‘Spider-Verse’ Directors on the 160-Page Version of the Script and Their Sequel Ambitions

     February 26, 2019

Few studio films have pushed the boundaries of animation in recent years the way that Sony Pictures Animation’s Spider-Man: Into the Spider-Verse does. Produced by Phil Lord and Chris Miller, the creative duo behind surprising, genre-bending, and seemingly ill-advised hits like The Lego Movie and 21 Jump Street, the animated Spider-Man movie triumphed as the underdog superhero sensation last year and just took home for Best Animated Picture at the 91st Academy Awards.

Which means it’s a pretty good time to be Bob Persichetti, Peter Ramsay, and Rodney Rothman — the directorial trio that brought the wonderous multiverse of Into the Spider-Verse to life. Working with Lord and Miller (and a massive team of animators and effects artists,) the trio transformed one of cinema’s most familiar superheroes into the foundation for a singular, unpredictable animated film, finally introducing comic book favorites Miles Morales and Spider-Gwen on screen — not to mention taking wild swings with characters like Spider-Ham, Spider-Man Noir, and two Peter Parkers.

Just a few days before Into the Spider-Verse took home the Oscar gold, I sat down with the directorial trio at a press day for the film’s home video release. We talked about if they’ve considered the possible continuity butterfly effect of their alternate universe Easter Eggs, their personal favorite Easter Eggs, and the 160-page early draft of the script. And, with demand for a sequel on full blast, they also discussed the importance of taking an innovative approach to their creative process and their ambition to continue that tradition in future films.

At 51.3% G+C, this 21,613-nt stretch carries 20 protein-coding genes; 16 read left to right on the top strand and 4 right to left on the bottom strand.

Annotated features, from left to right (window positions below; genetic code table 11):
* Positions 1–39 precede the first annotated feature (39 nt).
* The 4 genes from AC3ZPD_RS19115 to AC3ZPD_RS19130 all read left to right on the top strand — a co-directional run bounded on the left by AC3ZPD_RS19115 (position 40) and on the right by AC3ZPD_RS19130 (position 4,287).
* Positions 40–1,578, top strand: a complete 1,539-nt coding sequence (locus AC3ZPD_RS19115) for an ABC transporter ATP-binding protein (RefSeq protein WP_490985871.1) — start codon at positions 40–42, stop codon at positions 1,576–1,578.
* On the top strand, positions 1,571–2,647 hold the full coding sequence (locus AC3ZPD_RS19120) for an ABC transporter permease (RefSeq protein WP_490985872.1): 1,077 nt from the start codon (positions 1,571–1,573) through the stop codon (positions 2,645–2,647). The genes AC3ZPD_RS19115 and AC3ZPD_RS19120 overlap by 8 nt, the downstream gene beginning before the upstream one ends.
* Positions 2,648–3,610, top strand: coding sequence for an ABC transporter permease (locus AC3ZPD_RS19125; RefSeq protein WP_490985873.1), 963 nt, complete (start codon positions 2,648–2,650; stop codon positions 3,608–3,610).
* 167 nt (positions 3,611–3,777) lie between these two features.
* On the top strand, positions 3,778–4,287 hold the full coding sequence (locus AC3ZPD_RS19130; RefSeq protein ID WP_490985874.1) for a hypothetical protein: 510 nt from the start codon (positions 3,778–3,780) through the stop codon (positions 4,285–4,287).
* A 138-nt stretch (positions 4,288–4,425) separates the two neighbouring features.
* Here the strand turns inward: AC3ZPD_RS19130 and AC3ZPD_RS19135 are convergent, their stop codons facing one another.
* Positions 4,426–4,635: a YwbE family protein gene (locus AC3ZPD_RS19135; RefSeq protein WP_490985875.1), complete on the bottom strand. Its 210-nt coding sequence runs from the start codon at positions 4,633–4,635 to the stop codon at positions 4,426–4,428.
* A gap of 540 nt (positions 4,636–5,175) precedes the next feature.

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Image via Sony Pictures

You guys filled this film with Easter Eggs, especially in creating other dimensions. Did you have any concerns about a sort of butterfly effect of continuity in the future with how many specific details you’d have to remember?

RODNEY ROTHMAN: Zero.

BOB PERSICHETTI: That is someone else’s problem [Laughs].

ROTHMAN: That’s like if you stay up late and you’re like, “It’s tomorrow’s me’s problem. It’s not me.” As you doze off, you see yourself waking up going, “Ah, shoot.” It’s some other dude’s problem!

What is your favorite of the more hidden Easter eggs that people should look for?

PETER RAMSEY: I’m an old comic book fan, so that every time that someone pulls out their phone and you see their contacts, there’s some pretty good Easter eggs in there.

PERSICHETTI: My favorites are not Easter eggs for anyone else, other than me, but just because I put my kids and my wife’s name in the movie, in the Graffiti scene, in the tunnels, just because I could. It’s so I could say, “Hey, I was thinking about you when I wasn’t around. I promise, remember?”

ROTHMAN: I have a favorite Easter egg. I really do. I mean, there’s lots that I think are cool, but I have a favorite Easter egg which is that, when Miles reads Great Expectations, the cover of the book shows a scene from Great Expectations, where you see Pip, getting approached by someone …

RAMSEY: Magwitch.

ROTHMAN: Yeah, by Magwitch, in a cemetery. Just like he’s approached by Peter in a cemetery. Yeah. That’s actually, I thought that was really cool. We picked that book before, I think it was you [Peter], that called out the visual allusion.